When Mayor Berry took over we repeatedly warned that his decision to allow then-Public Safety Director Darren White to bypass the city's Chief Administrative Officer and exercise command and control over the chief of police was unprecedented and dangerous. Previously the Chief reported to the CAO. The City Council, Mayor and the mainstream media largely pooh-poohed the warning. White was later forced to resign and now the federal investigation. (CAO David Campbell resigned in part because he had been pulled from the APD power chain in favor of White).

By ceding control of the APD to his controversial Public Safety Director, Mayor Berry may have sent a signal to the rank and file officers that they had a very long leash. His decision to keep Chief Ray Schultz on the job when he took over--at the urging of White--is now one that Berry will be forced to answer for in the coming campaign.

For his part Schultz is using the federal probe as an excuse to stay on the job, saying to leave now would look like he was trying to get off the hook. (Don't worry, Ray. We'd get along just fine).

ABQ GOP City Councilor Dan Lewis, who broke with Berry last year and called for a Justice Department investigation of APD, says Schultz needs to go. Lewis will take over the presidency of the City Council next month, presenting another challenge for Berry.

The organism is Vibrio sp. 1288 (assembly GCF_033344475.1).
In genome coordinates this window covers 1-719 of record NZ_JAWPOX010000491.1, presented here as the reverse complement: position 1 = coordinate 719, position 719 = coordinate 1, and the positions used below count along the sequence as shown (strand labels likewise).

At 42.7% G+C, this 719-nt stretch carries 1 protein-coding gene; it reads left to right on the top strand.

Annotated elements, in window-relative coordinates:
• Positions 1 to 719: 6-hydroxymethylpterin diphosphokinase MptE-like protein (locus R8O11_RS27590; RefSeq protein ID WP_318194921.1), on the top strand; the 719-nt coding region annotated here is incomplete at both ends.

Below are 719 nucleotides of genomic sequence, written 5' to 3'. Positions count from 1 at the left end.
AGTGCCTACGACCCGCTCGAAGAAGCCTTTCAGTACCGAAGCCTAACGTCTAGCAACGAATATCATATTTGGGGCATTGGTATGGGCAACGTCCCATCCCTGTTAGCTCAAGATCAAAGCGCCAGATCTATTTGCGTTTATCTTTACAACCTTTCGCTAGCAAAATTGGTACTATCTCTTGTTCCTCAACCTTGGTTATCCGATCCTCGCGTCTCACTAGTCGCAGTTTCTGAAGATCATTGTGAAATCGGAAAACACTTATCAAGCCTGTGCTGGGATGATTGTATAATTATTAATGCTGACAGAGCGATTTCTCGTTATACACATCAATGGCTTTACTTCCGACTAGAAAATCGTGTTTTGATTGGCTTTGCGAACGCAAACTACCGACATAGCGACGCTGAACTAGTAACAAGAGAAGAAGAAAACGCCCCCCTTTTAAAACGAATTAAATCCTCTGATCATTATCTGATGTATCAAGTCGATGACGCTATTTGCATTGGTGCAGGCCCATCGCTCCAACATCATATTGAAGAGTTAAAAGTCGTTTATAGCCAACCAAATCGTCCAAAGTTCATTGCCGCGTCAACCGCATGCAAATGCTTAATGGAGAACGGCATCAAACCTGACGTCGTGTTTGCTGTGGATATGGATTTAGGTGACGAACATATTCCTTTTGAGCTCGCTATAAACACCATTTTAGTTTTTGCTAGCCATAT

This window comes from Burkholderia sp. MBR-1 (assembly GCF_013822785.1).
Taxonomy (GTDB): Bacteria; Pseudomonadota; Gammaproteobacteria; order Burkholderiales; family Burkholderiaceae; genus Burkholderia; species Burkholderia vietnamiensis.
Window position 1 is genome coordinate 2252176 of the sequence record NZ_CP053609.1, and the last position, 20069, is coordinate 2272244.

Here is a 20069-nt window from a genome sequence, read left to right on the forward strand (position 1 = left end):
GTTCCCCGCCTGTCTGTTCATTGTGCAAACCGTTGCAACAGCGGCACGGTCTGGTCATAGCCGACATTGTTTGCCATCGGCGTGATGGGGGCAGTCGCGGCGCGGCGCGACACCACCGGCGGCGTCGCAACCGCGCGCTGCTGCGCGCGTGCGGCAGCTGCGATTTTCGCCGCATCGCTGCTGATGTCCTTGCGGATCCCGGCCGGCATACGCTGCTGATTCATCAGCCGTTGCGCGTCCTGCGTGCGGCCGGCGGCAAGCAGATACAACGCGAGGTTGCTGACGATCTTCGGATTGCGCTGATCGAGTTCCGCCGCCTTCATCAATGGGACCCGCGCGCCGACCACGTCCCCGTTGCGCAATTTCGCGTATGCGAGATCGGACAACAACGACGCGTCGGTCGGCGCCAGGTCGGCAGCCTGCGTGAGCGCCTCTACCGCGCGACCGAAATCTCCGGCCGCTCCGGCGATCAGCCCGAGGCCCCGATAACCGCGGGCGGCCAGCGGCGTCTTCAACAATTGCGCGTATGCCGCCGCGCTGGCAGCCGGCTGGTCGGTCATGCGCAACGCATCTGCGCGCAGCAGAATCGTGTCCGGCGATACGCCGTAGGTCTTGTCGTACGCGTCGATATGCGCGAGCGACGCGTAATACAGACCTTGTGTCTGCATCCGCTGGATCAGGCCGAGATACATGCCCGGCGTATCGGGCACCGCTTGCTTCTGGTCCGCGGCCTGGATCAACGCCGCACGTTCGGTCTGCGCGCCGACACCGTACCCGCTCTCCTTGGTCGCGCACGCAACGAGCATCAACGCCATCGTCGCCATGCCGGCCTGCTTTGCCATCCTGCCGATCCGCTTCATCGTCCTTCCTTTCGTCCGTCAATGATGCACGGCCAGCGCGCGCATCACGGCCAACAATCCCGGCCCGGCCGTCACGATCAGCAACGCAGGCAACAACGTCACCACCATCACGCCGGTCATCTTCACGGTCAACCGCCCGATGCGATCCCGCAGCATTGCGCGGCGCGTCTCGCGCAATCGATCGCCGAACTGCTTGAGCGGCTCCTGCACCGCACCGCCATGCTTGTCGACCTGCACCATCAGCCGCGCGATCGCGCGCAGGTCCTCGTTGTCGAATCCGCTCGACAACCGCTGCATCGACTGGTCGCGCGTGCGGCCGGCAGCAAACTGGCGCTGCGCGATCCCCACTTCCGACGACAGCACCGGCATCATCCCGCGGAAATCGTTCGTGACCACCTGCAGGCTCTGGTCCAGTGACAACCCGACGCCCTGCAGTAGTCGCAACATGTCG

When Darren White left the 11th Floor and the lines of authority were reestablished between APD, Mayor Berry and Chief Administrative Officer Rob Perry, we looked for things to quiet down. They didn't. The warped culture that sent the department off the tracks continued, as did the repeated instances of officer infractions.

The Feds say this is a civil investigation, not "criminal." But one can lead to the other mighty fast. This kind of probe can also turn friend against friend. The Feds arrival here is also going to prompt requests for them to investigate other APD actions that are not the result of excessive force. For example, the circumstances in the aftermath of the death of noted defense attorney Mary Han.

We expect Darren White will be taking time off from his Downs at ABQ job to answer to a higher authority for the decisions he made. So will the array of deputy chiefs and others who enabled the culture of a police department that went so far astray.

It is not just Berry and Chief Schultz who shoulder responsibility for letting APD decline to its present disheveled state. The complicit ABQ City Council and the state Democratic Party are also culpable. Neither provided a check on executive power that could have led to department reform and perhaps meant fewer police shootings. The daily newspaper was also late in catching on, but came on strong when it finally came to the story. However, the steadfast refusal of its editorial pages to call for the resignation of Schulz may have contributed to the delay in cleaning up the mess. 

For the next year the Department of Justice will be the "shadow mayor" in ABQ. What they discover and how it's digested will play a major role in who becomes the real mayor in October of 2013.